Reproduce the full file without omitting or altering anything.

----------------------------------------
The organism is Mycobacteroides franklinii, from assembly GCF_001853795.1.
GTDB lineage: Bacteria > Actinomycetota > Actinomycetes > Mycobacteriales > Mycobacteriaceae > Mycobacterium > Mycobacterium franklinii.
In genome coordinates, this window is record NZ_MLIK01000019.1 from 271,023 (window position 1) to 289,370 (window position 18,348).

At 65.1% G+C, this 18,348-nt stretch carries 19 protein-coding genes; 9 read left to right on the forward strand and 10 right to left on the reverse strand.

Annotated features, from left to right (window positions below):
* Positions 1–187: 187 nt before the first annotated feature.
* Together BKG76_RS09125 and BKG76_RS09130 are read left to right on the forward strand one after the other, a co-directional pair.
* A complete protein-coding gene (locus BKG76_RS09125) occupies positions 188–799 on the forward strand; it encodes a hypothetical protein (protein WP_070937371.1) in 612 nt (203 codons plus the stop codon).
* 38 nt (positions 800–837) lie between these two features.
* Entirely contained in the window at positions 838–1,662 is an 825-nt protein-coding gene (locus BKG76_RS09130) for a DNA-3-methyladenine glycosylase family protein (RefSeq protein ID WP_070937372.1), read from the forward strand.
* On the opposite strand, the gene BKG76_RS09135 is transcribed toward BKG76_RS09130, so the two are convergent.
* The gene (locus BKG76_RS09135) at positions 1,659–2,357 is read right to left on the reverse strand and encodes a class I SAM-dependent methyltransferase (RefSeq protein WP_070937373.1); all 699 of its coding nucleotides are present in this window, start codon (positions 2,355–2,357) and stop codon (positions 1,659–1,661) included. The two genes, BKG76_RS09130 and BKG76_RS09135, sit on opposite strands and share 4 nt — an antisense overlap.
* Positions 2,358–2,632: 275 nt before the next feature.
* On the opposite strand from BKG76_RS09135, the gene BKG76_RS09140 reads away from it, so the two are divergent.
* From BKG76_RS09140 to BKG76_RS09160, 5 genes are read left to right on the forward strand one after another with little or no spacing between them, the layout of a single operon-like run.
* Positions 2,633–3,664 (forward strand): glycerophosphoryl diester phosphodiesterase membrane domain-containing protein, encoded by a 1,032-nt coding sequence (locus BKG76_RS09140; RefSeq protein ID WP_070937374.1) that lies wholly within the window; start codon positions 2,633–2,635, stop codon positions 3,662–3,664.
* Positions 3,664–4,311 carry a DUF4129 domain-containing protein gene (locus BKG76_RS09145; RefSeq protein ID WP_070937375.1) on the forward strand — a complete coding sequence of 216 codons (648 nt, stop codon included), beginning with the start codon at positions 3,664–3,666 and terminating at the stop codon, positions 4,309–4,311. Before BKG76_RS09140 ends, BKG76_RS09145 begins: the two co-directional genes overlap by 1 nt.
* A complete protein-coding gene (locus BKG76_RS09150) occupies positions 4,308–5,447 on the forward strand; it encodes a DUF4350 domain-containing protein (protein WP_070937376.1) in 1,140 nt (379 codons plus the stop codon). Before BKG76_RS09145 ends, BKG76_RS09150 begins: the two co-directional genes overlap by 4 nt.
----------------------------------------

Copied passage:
The organism is Mycobacteroides franklinii, from assembly GCF_001853795.1.
GTDB lineage: Bacteria > Actinomycetota > Actinomycetes > Mycobacteriales > Mycobacteriaceae > Mycobacterium > Mycobacterium franklinii.
In genome coordinates, this window is record NZ_MLIK01000019.1 from 271,023 (window position 1) to 289,370 (window position 18,348).

At 65.1% G+C, this 18,348-nt stretch carries 19 protein-coding genes; 9 read left to right on the forward strand and 10 right to left on the reverse strand.

Annotated features, from left to right (window positions below):
* Positions 1–187: 187 nt before the first annotated feature.
* Together BKG76_RS09125 and BKG76_RS09130 are read left to right on the forward strand one after the other, a co-directional pair.
* A complete protein-coding gene (locus BKG76_RS09125) occupies positions 188–799 on the forward strand; it encodes a hypothetical protein (protein WP_070937371.1) in 612 nt (203 codons plus the stop codon).
* 38 nt (positions 800–837) lie between these two features.
* Entirely contained in the window at positions 838–1,662 is an 825-nt protein-coding gene (locus BKG76_RS09130) for a DNA-3-methyladenine glycosylase family protein (RefSeq protein ID WP_070937372.1), read from the forward strand.
* On the opposite strand, the gene BKG76_RS09135 is transcribed toward BKG76_RS09130, so the two are convergent.
* The gene (locus BKG76_RS09135) at positions 1,659–2,357 is read right to left on the reverse strand and encodes a class I SAM-dependent methyltransferase (RefSeq protein WP_070937373.1); all 699 of its coding nucleotides are present in this window, start codon (positions 2,355–2,357) and stop codon (positions 1,659–1,661) included. The two genes, BKG76_RS09130 and BKG76_RS09135, sit on opposite strands and share 4 nt — an antisense overlap.
* Positions 2,358–2,632: 275 nt before the next feature.
* On the opposite strand from BKG76_RS09135, the gene BKG76_RS09140 reads away from it, so the two are divergent.
* From BKG76_RS09140 to BKG76_RS09160, 5 genes are read left to right on the forward strand one after another with little or no spacing between them, the layout of a single operon-like run.
* Positions 2,633–3,664 (forward strand): glycerophosphoryl diester phosphodiesterase membrane domain-containing protein, encoded by a 1,032-nt coding sequence (locus BKG76_RS09140; RefSeq protein ID WP_070937374.1) that lies wholly within the window; start codon positions 2,633–2,635, stop codon positions 3,662–3,664.
* Positions 3,664–4,311 carry a DUF4129 domain-containing protein gene (locus BKG76_RS09145; RefSeq protein ID WP_070937375.1) on the forward strand — a complete coding sequence of 216 codons (648 nt, stop codon included), beginning with the start codon at positions 3,664–3,666 and terminating at the stop codon, positions 4,309–4,311. Before BKG76_RS09140 ends, BKG76_RS09145 begins: the two co-directional genes overlap by 1 nt.
* A complete protein-coding gene (locus BKG76_RS09150) occupies positions 4,308–5,447 on the forward strand; it encodes a DUF4350 domain-containing protein (protein WP_070937376.1) in 1,140 nt (379 codons plus the stop codon). Before BKG76_RS09145 ends, BKG76_RS09150 begins: the two co-directional genes overlap by 4 nt.